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FDA Loosens Its Shackles on 23andMe Personal Genomics Company

Thursday, April 6, 2017 11:49
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(Before It's News)

23andMeBack in 2013 the regulators at the Food and Drug Administration basically shut down the burgeoning field of direct-to-consumer personal genomics when it ordered the genotype screening company 23andMe to stop testing new consumers for genetic health risks. Why? Because the regulators had ginned up some speculative scenarios in which, for example, a woman who tested positive for a deleterious BRCA breast cancer variant would run to her kitchen, grab a butcher knife, and lop off her breasts (I exaggerate slightly.) As a long time and happy 23andMe customer, I was particularly irked by the FDA’s nonsensical decision to keep people in the dark about their genetic makeup.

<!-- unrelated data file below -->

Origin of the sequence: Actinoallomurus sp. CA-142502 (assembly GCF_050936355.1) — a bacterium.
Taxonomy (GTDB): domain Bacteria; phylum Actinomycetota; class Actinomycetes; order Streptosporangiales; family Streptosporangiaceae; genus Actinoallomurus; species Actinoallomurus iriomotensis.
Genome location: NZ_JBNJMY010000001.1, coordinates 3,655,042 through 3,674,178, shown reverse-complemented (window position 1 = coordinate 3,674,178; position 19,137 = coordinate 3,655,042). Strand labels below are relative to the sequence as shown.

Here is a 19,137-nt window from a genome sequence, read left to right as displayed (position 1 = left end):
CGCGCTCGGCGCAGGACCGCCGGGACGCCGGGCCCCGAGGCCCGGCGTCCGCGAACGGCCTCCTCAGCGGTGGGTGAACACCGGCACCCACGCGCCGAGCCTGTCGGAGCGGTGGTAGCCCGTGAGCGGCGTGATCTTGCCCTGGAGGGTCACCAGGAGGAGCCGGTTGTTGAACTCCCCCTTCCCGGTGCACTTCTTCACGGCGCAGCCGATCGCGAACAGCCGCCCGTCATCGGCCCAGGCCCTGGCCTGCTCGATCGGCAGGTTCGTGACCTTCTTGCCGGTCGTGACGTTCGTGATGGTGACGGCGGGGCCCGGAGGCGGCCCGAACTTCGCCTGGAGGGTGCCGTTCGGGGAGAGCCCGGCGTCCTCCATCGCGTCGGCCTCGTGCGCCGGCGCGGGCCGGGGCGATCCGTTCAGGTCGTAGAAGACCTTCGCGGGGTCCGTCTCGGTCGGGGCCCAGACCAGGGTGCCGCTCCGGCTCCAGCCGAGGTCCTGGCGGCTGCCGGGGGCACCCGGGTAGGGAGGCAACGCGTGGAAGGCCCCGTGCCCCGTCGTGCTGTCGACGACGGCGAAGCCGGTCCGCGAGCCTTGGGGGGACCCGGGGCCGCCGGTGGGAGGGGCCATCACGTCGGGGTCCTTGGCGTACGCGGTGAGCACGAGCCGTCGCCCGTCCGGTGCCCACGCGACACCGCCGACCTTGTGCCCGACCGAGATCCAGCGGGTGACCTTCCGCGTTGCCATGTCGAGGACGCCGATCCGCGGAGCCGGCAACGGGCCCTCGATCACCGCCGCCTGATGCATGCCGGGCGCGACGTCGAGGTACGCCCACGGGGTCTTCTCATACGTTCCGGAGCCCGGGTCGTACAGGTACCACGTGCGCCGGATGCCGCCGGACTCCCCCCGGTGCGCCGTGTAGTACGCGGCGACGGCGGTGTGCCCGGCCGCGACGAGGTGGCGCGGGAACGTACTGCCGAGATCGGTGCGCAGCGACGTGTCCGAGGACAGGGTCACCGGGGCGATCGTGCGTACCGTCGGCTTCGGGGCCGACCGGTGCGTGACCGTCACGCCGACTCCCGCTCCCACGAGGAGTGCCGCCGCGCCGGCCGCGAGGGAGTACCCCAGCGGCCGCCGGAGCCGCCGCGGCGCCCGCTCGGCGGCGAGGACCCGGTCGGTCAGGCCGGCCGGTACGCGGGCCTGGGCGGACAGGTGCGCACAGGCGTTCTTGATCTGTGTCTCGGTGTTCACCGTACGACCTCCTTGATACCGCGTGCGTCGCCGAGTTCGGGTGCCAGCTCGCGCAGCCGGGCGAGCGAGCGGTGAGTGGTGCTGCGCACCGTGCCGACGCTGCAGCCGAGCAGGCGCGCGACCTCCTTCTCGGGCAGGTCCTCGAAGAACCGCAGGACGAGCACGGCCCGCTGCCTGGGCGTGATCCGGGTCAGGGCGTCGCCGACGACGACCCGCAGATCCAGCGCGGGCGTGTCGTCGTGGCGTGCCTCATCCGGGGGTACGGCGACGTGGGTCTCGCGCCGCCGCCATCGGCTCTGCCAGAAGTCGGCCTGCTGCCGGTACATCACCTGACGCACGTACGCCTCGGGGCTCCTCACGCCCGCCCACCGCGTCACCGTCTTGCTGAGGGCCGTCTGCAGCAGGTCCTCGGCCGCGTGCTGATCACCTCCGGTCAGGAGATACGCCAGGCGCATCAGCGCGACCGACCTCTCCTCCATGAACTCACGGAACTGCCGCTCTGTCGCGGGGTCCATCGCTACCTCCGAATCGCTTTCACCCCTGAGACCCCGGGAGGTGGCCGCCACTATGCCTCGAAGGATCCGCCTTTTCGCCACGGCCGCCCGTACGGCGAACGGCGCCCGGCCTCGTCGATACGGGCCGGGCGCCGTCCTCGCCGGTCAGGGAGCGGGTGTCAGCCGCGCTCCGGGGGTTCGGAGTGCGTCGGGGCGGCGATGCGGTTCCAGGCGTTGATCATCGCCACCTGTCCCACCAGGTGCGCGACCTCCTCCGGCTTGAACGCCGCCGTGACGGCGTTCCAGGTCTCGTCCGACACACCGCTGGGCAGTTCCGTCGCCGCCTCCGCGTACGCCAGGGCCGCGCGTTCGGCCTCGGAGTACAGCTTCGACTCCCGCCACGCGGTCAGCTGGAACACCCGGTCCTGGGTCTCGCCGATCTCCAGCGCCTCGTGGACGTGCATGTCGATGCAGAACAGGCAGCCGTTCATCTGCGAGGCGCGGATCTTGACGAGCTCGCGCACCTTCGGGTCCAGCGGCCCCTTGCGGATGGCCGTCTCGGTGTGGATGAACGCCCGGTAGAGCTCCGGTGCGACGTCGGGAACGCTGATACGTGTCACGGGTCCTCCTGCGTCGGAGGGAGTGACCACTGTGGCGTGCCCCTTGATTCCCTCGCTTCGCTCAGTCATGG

Before the FDA brought its hammer down, 23andMe was developing a wonderful explanatory interface to help customers understand their genetic information. The company provided some insights on more than 200 health risks, drug responses, and inherited traits – and was adding more all of the time.

After 2013, the company was allowed to tell folks what their genes suggested about their ancestry and traits like dry earwax or the likelihood that their second toes are longer than their big toes. (As if anyone needs genetic tests to discern that information.) In their “wellness” reports, the company could inform customers about how their genes affect the speed with which they metabolize caffeine or their tolerance for milk.

Today, the company is announcing that the FDA is loosening its noose a bit and permitting it to tell customers some genetic risk information for ten different conditions, including late-onset Alzheimer’s disease, Parkinson’s disease, celiac disease and hereditary thrombophilia (harmful blood clots). As an early customer, the company had already provided me with some genetic insights with regard to all of these health risks, plus about 140 others.

Here’s hoping that the Trump administration will roll back these unnecessary regulations and free up personal genome companies like 23andMe to provide Americans with access to their genetic information.

To find out what’s genetically wrong with me, click over to SNPedia where I have posted the results of my 23andMe genotype screening tests for all to see.


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